Mao Zedong’s elevation to demigod, and the ensuing chaos, showed how the dark side of human nature can become a destructive force
PUBLISHED : Thursday, 31 December, 2015, 4:43pm
UPDATED : Thursday, 31 December, 2015, 4:47pm
Male and female coal miners recite passages from Mao’s Little Red Book in 1968 during the Cultural Revolution. Photo: AFP
Half a century ago, in 1966, a huge political storm gathered in Beijing. It grew so rapidly that within a few months, almost the entire Chinese Communist Party ruling elite was sucked in, with near-catastrophic consequences for the party, the economy, and the populace, most of whom had no idea what was going on in the power corridors of Zhongnanhai.
Feeling vulnerable for being sidelined as a result of his role in advancing the Great Leap Forward movement which led to a big famine that killed no less than 30 million poor farmers, and fearing that he might eventually lose his prestige in history after Soviet Union’s Nikita Khrushchev quickly denounced Stalin’s policies upon the latter’s death, Chairman Mao Zedong毛 decided to plot against the party’s pragmatists so he might take charge again.
His first offensive was to purge the leading officials of the Propaganda Department in early 1966 so he might take direct control of the propaganda machinery. He then pushed through his ideological justification for what he labelled as the Cultural Revolution in an expanded session of the Politburo on May 16. The so-called May 16 Notification called for renewed class struggle, but against enemies from within the party this time. The party’s core cadres were understandably lukewarm to Mao’s radical agenda despite his hard push.
As a last resort, Mao unleashed the destructive energy of the innocent young by personally signing a big-character poster, entitled Bombard the Headquarters, on July 26. It called upon the youngsters to overthrow the party’s bourgeois enemies hidden within the bureaucracy. Heeding the call of their iconic leader, millions of students formed themselves into Red Guards and took to the streets to “safeguard the revolution”.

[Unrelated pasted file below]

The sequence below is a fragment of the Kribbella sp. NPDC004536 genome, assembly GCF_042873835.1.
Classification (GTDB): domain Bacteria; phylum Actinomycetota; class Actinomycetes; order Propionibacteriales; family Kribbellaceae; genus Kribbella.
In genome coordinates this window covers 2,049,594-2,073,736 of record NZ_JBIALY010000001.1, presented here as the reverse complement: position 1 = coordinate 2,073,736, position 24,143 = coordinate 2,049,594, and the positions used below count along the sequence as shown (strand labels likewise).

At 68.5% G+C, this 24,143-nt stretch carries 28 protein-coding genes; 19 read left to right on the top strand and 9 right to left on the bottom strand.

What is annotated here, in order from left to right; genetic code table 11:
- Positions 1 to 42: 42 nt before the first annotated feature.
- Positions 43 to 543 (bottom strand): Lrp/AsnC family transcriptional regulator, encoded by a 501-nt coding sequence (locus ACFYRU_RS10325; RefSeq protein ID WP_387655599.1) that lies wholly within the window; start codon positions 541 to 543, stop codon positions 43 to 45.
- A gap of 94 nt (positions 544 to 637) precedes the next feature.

For more than the following decade, the bulk of the nation was in near-anarchy, with millions of officials and intellectuals jailed, humiliated to suicide, or tortured to death. Even more families were broken as members reported on each other in order to clear themselves of political guilt. The economy degenerated to breaking point. During the worst period, the country was at the brink of viability and only managed to hang on through the hard balancing act of Premier Zhou Enlai.
Mao was not the only leader to have caused chaos to his nation and his people. What marks the horror of the Cultural Revolution out from the other political turmoils in history was how the dark side of human nature could have been unleashed by one man alone, through mass propaganda and officially endorsed distortion of history.
The lesson is that, once a leader is deified into a demigod, his personal ambition could easily be sanctioned as the nation’s mission, with disastrous consequences.
Chinese or not, we should all learn from this unprecedented lesson in human history. We are still witnessing how the dark side of human nature continues to lurk in the name of religious and political beliefs. We must remain vigilant to avoid the return of another “cultural revolution” under any guise.